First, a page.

|Publication number||US5953797 A|
|Application number||US 08/731,061|
|Publication date||Sep 21, 1999|
|Filing date||Oct 9, 1996|
|Priority date||Oct 9, 1996|
|Also published as||CA2268268A1, CN1188062C, CN1233160A, DE69729110D1, DE69729110T2, EP0935429A1, EP0935429A4, EP0935429B1, US6357088, US6526633, US6869554, US20010000365, US20020053119, US20030135964, WO1998015201A1|
|Publication number||08731061, 731061, US 5953797 A, US 5953797A, US-A-5953797, US5953797 A, US5953797A|
|Inventors||George A. Provost, Mark J. Condon, A. Todd Leak, Apiromraj S. Roslansky, Paul J. Serbiak|
|Original Assignee||Velcro Industries B.V.|
|Export Citation||BiBTeX, EndNote, RefMan|
|Patent Citations (43), Referenced by (95), Classifications (28), Legal Events (5)|
|External Links: USPTO, USPTO Assignment, Espacenet|
The invention relates to improved hook members for hook-and-loop fastening and methods of manufacturing hook members.
In general, hook-and-loop fasteners comprise two mating components: a hook member that has upstanding, hook-type fastener elements, and a loop member that has a surface that provides fibers or fiber loops with which the hook elements become engaged.
As used here, a "hook member" means a member having fastener elements whose hooks extend substantially in a given plane. When of molded form, the stems of these elements are significantly broader in the direction of their plane of extent than in the thickness direction at a right angle thereto.
Hook fasteners are often preferred over other types of fasteners, for instance, those having mushroom-like form, because hook fasteners can provide more secure engagement with the loops, offer advantages in manufacturing, etc.
Loop members for hook-and-loop fastening have been comprised of knitted, woven, and non-woven textiles. A common example of a non-woven textile is known by the term "spun bonded." It is made by spinning fine filaments of plastic resin, e.g., polypropylene, and distributing them in superposed layers. The fibers are bonded to each other in random orientations, with a fine, low-lying, nappy layer of looped and arched fibers exposed at the surface of the fabric.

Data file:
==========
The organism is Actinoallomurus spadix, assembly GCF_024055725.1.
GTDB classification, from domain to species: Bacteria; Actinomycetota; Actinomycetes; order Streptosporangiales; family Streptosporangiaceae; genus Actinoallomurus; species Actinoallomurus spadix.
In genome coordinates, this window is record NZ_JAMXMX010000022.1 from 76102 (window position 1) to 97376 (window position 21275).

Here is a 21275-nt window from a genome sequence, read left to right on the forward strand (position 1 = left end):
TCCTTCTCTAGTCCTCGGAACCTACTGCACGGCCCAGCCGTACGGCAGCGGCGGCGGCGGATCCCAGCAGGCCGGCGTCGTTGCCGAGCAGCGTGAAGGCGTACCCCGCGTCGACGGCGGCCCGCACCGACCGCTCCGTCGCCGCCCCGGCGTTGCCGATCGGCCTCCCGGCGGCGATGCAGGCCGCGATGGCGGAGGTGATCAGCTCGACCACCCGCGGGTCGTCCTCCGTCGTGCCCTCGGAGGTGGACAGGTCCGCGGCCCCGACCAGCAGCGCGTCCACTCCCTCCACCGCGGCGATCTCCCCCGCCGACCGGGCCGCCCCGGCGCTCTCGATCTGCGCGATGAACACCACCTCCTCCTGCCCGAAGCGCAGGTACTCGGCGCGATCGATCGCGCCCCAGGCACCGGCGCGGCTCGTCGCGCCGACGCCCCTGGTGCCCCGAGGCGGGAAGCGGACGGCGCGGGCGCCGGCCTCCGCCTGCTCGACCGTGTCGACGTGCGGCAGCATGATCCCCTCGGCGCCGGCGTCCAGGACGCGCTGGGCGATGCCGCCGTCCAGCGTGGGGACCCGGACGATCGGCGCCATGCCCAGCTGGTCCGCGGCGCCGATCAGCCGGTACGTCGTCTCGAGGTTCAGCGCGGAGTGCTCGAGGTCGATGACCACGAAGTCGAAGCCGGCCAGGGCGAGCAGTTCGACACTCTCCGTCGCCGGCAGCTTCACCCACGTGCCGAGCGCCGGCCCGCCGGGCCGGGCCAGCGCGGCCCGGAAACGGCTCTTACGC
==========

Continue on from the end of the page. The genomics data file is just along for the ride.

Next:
Because non-woven fabrics are inexpensive, they are desired for use as the loop part of fasteners for low cost items, particularly disposable products such as diapers, surgical gowns, and sanitary napkins. It is desirable to provide fastener members useful with very low cost, low loft non-wovens and other low loft fabrics.
One aspect of the invention relates to a fastener member useful for separable engagement with surface fibers of a low-loft, non-woven fabric or the like. The fastener includes a base and multiple rows of molded hook-form fastener elements extending from the base and exposed for engagement with the fabric. Each of the hook form fastener elements comprises a stem portion joined at one end to the base and at least one fiber-engaging hook-form portion joined at the opposite end of the stem portion and having a free end. The hook-form fastener elements lying substantially only in planes aligned with respective rows. At least some of the fastener elements include a fiber-engaging plate portion at the outermost portion of the hook-form portion, which plate portion lies generally parallel to the base. The plate portion provides an overhanging portion in the direction perpendicular to its row that can engage the surface fibers of the fabric.
Certain implementations of this aspect of the invention include one or more of the following features. The fastener member, in certain implementations, provides: a plate portion which has a thickness, in the direction normal to the base, that is less than the height, in the direction normal to the base, of the free end of the hook portion; fastener elements formed of thermoplastic resin, the stem portions of the elements being molded integrally with the base, and the plate portion comprising a post-formed structure formed from the resin of the uppermost portion of the molded fastener element; that substantially all the hook-form portions of the fastener elements in a first row extend in one direction along the row and substantially all the hook-form portions of the fastener elements in a neighboring second row extend in the opposite direction; that substantially all of the fastener elements include plate portions; that substantially all of the fastener elements in the first row contain a plate portion while substantially all of the elements in the neighboring second row do not; a stem portion which has substantially flat relatively broad sides, a cross-section of each stem portion, taken parallel to the base at the mid-height region of the stem, having a width in the direction of the row and a thickness in the direction perpendicular to the row, the width being about twice the thickness or more; a stem in which the width of the stem tapers from the base to the hook-form portion; a central axis of the stem is inclined, in the direction of the respective row, at a substantially acute angle relative to the base.